Meditronic has scored a win with the long-anticipated approval of its MiniMed 780G insulin pump by the US Food and Drug Administration (FDA). The pump, which works in concert with the company’s Guardian 4 continuous glucose monitor to allow for automated insulin management, even bolus injections which weren’t automated by the previous version.
Earlier this month, ISPOR’s Board of Directors announced they appointed a new CEO to guide the organization, Rob Abbott. Mr. Abbott has over 20 years of executive experience and lead Health Technology Assessment International as CEO and executive director. He took over the new leadership role at ISPO after the retirement of the former CEO, Nancy S. Berg.
Linda Goler Blount, MPH, has been elected to join the governance board of the Institute for Clinical and Economic Review. Blount has worked in health policy and is currently the president of the Black Women’s Health Imperative. She has built a career on addressing health disparities, especially those disproportionately affecting Black women and girls.
Briefing documents from a US Food and Drug Administration (FDA) advisory committee show that Biogen’s ALS drug tofersen is still in the running for approval despite a recent failure in a Phase III trial. The favorable outlook is due, in part, due to its effects on reducing a key protein hallmark of the progressive disease.
Eli Lilly and Boehringer Ingelheim secured approval from the US Food and Drug Administration (FDA) to expand the indications of its diabetes drug Jardience. The new indications include children under 10 with type 2 diabetes, a growing population in recent years. The drug would be the first in its class for patients in this age group, opening up a new avenue for early life diabetes management.
Pharma and biotech companies seeking entry into the US and EU markets may request advice from both agencies through the Food and Drug Administration (FDA) and European Medicines Agency (EMA) Parallel Scientific Advice (PSA) Program. However, few companies seem to be opting for the program, with only 22 drugs getting simultaneous review in the past five years.
The US Food and Drug Administration (FDA) has cleared intramuscular administration for measles, mumps, rubella, and varicella (MMRV) vaccines from Merck. This opens up more options for care providers and marks a shift from subcutaneous injections, which were the standard for the shot. The approval covers three of Merck’s MMRV vaccines.
Moderna’s president Stephen Hoge told attendees at Cowen’s Annual Healthcare Conference that the company is optimistic about its chances to snag accelerated approval for its mRNA-based personalized cancer vaccine. Hoge pointed out that data from December may not be enough, but there is enough time to generate new data that may tip the scales.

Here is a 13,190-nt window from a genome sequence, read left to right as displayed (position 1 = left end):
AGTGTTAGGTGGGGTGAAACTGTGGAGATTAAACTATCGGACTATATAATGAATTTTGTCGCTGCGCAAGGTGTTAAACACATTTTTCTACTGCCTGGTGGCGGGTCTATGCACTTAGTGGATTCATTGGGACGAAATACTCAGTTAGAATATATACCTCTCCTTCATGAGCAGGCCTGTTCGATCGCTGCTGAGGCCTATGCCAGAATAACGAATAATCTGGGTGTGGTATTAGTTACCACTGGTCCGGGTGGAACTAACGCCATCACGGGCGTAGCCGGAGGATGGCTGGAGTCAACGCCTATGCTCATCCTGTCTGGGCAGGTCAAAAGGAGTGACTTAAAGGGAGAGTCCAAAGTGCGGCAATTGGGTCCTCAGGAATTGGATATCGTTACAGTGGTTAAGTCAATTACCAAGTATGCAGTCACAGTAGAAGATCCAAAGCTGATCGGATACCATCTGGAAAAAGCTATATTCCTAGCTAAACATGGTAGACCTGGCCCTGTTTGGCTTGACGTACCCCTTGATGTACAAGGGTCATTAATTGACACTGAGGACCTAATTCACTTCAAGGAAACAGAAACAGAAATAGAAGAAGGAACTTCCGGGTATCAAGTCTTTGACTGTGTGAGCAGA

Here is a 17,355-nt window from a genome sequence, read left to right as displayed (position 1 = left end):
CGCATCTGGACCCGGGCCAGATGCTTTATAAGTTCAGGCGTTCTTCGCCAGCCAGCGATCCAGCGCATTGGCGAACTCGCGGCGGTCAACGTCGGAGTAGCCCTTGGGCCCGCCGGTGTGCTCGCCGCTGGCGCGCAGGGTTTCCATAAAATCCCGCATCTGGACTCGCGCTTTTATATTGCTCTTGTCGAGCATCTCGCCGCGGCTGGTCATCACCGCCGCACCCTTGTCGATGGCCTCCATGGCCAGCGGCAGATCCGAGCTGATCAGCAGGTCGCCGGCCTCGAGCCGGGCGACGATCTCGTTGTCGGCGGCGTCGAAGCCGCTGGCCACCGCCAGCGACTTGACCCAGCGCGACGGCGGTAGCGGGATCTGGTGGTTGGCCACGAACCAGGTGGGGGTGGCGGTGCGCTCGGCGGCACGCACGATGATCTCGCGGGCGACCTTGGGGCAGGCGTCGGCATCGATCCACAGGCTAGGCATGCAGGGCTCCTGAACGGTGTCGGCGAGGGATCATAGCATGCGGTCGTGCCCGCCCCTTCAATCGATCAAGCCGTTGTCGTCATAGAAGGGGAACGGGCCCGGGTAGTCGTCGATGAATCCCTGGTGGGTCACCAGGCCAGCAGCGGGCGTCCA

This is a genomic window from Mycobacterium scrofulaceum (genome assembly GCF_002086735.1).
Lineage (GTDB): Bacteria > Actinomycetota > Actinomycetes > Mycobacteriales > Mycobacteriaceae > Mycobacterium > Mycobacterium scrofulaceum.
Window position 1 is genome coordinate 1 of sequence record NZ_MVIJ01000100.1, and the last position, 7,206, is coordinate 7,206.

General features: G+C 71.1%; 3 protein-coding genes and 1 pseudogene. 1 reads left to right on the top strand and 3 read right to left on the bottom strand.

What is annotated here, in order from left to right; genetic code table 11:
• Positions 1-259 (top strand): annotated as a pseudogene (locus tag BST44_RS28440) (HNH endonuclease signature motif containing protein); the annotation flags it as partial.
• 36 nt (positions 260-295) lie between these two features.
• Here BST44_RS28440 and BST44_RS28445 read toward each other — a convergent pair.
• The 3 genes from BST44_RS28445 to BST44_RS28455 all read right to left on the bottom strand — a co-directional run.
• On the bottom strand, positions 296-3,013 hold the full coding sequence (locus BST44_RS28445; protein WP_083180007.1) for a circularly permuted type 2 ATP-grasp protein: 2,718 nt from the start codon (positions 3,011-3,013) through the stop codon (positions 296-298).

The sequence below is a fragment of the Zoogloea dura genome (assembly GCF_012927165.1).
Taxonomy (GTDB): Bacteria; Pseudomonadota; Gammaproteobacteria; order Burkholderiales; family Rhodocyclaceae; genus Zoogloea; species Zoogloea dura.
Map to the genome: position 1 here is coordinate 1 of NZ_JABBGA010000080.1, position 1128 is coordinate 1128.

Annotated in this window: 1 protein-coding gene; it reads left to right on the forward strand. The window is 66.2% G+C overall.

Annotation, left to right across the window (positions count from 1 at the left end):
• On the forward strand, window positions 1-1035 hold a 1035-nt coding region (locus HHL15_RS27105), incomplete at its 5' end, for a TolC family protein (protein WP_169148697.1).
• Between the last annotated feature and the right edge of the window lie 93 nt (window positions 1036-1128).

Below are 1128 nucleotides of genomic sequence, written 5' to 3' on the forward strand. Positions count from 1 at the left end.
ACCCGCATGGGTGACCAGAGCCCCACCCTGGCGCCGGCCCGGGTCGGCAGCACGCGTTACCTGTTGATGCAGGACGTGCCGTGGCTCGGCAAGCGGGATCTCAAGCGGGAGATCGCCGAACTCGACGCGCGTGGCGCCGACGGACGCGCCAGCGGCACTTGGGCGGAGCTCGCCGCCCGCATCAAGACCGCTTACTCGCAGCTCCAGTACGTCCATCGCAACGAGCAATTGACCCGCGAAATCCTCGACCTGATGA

Regeneron’s Libtayo (cemplimab-rwlc) has received a recommendation from the European Medicine’s Agency’s (EMA’s) Committee for Medicinal Products for Human Use (CHMP) for use in forms of non-small-cell lung cancer (NSCLC) as a combination therapy with a traditional chemotherapy agent. The recommendation comes as the company releases promising phase III clinical trial data.
The US Food and Drug Administration (FDA) will hold an advisory committee (adcomm on Eisai and Biogen’s Alzheimer’s drug Leqembi by July 6th, according to an announcement from Biogen yesterday, March 5th. This comes a year after an adcomm turned down the application for Aduhelm, another amyloid-targeted Alzheimer’s disease therapy, followed by its controversial accelerated approval.
After a winter hallmarked by coexiting waves of COVID-19, seasonal flu, and RSV, the US Food and Drug Administration has given the Lucira COVID and Flu Home Test emergency use authorization (EUA). The at-home test kit is the first of its kind approved by the agency, simultaneously testing for COVID-19 and the flu in patients experiencing respiratory symptoms characteristic of either disease.
The Food and Drug Omnibus Reform Act of 2022 (FDORA) was signed into law last year, granting more power to the US Food and Drug Administration (FDA) to perform inspections at home and abroad. Learn more about the bill and 8 points to note in a recent Pharmaceutical Online article by professionals at Greenleaf Health. The first takeaway is that the bill gives many new inspection tools to the agency.